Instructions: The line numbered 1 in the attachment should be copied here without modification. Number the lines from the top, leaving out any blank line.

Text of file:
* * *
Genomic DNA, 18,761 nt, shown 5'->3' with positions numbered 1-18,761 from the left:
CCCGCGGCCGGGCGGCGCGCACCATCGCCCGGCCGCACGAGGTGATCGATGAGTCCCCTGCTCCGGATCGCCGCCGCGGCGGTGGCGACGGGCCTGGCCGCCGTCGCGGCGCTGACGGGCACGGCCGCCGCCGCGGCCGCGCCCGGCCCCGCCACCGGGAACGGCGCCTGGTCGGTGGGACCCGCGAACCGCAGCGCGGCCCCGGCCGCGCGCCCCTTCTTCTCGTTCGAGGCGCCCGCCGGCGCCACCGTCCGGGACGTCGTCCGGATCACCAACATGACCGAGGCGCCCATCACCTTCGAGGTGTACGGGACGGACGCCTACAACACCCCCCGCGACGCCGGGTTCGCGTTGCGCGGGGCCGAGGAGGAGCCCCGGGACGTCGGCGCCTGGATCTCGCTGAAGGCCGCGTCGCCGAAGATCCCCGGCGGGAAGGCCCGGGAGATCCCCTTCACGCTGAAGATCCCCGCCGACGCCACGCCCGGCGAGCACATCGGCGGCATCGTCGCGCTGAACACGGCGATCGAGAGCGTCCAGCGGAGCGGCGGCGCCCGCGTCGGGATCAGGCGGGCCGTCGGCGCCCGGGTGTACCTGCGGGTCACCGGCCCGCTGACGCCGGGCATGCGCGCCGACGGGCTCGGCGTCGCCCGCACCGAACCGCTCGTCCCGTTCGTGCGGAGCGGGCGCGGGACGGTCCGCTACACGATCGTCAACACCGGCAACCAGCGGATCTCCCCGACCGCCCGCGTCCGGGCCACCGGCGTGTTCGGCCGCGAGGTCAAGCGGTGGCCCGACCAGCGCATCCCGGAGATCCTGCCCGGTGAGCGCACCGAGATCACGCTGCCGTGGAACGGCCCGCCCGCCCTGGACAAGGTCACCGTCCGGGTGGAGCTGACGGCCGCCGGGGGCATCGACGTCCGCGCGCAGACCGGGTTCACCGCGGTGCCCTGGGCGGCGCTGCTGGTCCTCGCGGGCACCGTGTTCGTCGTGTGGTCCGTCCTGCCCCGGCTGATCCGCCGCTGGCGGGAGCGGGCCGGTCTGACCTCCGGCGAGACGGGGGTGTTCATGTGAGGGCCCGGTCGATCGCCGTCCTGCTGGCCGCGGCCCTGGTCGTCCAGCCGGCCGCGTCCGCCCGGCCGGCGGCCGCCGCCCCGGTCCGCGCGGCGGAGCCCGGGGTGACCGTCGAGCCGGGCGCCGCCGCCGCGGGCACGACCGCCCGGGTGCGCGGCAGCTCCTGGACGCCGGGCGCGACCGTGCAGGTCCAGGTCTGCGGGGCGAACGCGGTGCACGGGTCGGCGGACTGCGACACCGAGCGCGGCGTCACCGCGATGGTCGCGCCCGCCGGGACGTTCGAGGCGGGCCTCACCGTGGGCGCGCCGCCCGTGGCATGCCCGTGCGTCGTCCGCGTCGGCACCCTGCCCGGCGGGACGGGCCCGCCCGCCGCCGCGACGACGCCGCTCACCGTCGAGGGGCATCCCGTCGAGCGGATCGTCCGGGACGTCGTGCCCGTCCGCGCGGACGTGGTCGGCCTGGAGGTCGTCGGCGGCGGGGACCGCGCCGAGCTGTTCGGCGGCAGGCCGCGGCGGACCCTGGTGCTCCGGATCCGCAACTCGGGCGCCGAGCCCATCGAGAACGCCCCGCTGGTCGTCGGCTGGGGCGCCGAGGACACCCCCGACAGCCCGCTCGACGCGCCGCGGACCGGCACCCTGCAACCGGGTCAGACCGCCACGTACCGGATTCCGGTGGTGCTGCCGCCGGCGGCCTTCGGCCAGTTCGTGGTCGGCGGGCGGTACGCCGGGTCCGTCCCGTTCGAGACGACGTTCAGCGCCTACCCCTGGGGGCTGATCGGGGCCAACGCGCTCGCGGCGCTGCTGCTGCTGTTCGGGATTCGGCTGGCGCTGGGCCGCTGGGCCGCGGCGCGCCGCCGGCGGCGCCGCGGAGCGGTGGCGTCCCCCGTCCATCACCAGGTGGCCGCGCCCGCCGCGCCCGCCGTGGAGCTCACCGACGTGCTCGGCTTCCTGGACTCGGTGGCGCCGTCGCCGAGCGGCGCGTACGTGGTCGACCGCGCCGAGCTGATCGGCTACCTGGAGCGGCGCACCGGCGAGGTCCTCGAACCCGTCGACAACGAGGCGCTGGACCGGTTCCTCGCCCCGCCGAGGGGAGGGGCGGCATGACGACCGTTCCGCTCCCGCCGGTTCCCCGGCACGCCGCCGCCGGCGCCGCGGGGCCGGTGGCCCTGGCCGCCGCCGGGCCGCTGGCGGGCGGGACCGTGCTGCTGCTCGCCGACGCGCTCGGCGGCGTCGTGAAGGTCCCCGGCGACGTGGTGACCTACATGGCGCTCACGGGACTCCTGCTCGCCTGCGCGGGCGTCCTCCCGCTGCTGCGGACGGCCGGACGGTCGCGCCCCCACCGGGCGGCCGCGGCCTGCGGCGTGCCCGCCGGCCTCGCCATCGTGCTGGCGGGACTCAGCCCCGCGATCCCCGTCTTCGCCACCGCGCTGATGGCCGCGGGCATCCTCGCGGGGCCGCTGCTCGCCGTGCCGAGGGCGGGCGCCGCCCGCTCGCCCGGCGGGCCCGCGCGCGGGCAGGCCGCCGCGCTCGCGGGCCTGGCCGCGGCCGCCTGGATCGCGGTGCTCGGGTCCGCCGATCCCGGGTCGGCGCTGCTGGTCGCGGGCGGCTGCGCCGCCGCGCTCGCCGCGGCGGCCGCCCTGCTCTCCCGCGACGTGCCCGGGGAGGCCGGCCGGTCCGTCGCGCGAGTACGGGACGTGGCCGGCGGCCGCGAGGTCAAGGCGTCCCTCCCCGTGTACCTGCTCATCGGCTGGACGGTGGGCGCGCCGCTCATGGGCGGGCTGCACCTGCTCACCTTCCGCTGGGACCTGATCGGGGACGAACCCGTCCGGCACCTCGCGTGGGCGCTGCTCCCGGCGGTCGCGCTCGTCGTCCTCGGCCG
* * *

Genomic DNA, 18,761 nt, shown 5'->3' with positions numbered 1-18,761 from the left: